How does a boy who grew up in public housing in Brooklyn become a man who wants to cut Social Security?
This is the million — sorry, 3.5-billion — dollar question, folks. More than the question of whether former Starbucks CEO Howard Schultz will run as an independent for the 2020 presidential election, as he’s been suggesting or possibly threatening to do, the question of where his entire platform sprung from has been eating away at me. Just last June, Schultz named the national debt the greatest threat domestically to the country. He’s dismissed single-payer healthcare as economically unfeasible (false), dubbed Medicare-for-all as “not American” and has expressed strong opposition to popular tax proposals aimed at the wealthy by Representative Alexandria Ocasio-Cortez (D-NY) and presidential contender Senator Elizabeth Warren (D-MA). Recently, he popped up in the headlines again by declaring “I honestly don’t see color,” which has to be the most pre-2016-election overused line ever. It’s 2019; if we’re racist, let’s flat-out admit it instead of bringing up colorblindness or, God forbid, claiming we have black friends. (Looking at you, Ralph Northam.)
Schultz’s budding platform is overwhelmingly fiscally conservative, out-of-touch, and unsurprising for a billionaire and CEO. But it doesn’t quite jive with his background story, a classic rags-to-riches Horatio Alger tale. My fellow opinion columnist Steven Adelberg ’21, in an argument in favor of a Schultz bid, described him as “a self-made business magnate who rose from the projects of Brooklyn to build his socially-conscious Starbucks Corporation to greatness.” Adelberg notes that Schultz’s “American Dream life story can also have broad appeal in this time of economic uncertainty.” It’s an eloquently-written argument that I won’t bother directly refuting, because Schultz’s platform in itself is an argument why no one should vote for him. In fact, his platform is the near-antithesis of a progressive economic agenda, the latter being possibly the only thing that could unite both the urban and rural working classes and something that nearly every Democratic presidential candidate has emphasized so far. Instead, with an embrace of classic corporatism and a telling discomfort to reveal whether he’ll sell his Starbucks shares if elected, Schultz shows more regard for C-Suite executives than labor unions.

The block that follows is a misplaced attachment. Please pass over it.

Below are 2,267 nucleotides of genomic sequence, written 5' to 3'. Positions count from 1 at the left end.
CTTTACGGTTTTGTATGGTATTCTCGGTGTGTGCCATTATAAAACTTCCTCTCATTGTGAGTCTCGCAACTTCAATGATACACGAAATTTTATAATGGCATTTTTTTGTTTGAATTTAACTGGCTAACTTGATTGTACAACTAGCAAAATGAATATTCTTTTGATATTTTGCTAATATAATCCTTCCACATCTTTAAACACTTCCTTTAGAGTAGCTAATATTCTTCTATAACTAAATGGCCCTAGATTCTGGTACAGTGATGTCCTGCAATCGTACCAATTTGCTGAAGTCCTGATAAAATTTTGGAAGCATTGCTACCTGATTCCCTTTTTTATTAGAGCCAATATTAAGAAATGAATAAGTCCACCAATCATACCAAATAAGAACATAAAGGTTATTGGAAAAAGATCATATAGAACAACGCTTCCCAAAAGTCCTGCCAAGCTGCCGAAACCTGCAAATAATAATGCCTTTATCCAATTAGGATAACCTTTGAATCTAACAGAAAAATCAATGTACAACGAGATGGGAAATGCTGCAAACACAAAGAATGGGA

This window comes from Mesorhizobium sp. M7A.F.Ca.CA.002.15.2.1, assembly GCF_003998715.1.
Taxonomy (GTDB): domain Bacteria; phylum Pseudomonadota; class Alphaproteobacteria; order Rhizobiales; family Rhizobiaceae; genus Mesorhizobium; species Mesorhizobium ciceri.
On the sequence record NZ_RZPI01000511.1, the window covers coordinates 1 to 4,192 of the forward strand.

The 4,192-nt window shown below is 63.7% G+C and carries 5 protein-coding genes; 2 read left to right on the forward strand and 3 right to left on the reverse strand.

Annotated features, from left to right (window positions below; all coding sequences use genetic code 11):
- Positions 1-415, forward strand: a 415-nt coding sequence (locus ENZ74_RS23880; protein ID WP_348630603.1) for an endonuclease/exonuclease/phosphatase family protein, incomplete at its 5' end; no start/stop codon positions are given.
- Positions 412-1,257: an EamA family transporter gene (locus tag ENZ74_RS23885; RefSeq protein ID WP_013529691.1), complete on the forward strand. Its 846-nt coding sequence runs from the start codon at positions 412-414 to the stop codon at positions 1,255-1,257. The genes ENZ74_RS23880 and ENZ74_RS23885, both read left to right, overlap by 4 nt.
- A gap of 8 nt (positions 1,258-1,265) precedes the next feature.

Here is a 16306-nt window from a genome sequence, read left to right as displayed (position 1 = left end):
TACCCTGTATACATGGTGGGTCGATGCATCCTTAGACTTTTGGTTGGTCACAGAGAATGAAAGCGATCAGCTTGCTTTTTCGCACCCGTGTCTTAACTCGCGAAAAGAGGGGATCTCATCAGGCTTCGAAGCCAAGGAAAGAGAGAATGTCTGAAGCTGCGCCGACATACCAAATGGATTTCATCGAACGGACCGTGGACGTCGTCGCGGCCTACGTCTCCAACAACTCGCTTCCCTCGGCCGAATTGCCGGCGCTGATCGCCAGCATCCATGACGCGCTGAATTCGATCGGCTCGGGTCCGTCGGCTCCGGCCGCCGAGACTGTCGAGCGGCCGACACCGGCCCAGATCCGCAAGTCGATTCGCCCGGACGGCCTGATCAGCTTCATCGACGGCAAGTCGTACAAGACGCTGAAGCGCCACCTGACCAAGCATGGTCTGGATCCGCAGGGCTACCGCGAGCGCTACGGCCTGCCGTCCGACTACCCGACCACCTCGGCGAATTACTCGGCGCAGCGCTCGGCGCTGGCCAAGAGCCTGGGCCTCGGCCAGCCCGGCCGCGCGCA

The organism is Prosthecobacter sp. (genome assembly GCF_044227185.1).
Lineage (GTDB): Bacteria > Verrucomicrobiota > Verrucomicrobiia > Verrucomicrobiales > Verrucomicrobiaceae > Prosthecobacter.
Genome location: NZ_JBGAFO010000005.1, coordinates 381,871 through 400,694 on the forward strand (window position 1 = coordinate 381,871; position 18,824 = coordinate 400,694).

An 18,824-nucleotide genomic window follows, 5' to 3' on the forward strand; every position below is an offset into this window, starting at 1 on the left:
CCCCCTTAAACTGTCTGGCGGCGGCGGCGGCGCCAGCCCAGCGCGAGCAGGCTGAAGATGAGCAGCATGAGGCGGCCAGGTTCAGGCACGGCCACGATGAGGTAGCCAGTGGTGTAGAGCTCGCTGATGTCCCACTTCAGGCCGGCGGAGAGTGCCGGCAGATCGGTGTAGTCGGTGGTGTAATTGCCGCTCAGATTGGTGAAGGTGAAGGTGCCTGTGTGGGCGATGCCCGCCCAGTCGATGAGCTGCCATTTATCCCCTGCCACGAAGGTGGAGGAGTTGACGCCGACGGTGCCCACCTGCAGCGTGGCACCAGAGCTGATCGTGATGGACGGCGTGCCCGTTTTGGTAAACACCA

But Schultz’s biography paints the picture of someone who is no stranger to poverty and financial hardship. The financial stress of his childhood is legitimate, and the obstacles he experienced as a youth are to be taken seriously. Somewhere in the transition from working hot summers steaming yarn in a sweatshop as a teenager to being one of the most powerful corporate leaders in the world, Schultz has embraced the institutions that paved the way to his personal success. In doing so, he’s forgotten that these institutions are also what lock the majority of the poor and working class into the same economic class for the rest of their lives and turns socioeconomic mobility from the American Dream into an illusion. Schultz has emphasized his “perseverance and drive,” saying “I willed my dreams to come true. I took my life in my hands, learned from anyone I could, and grabbed whatever opportunities came my way.”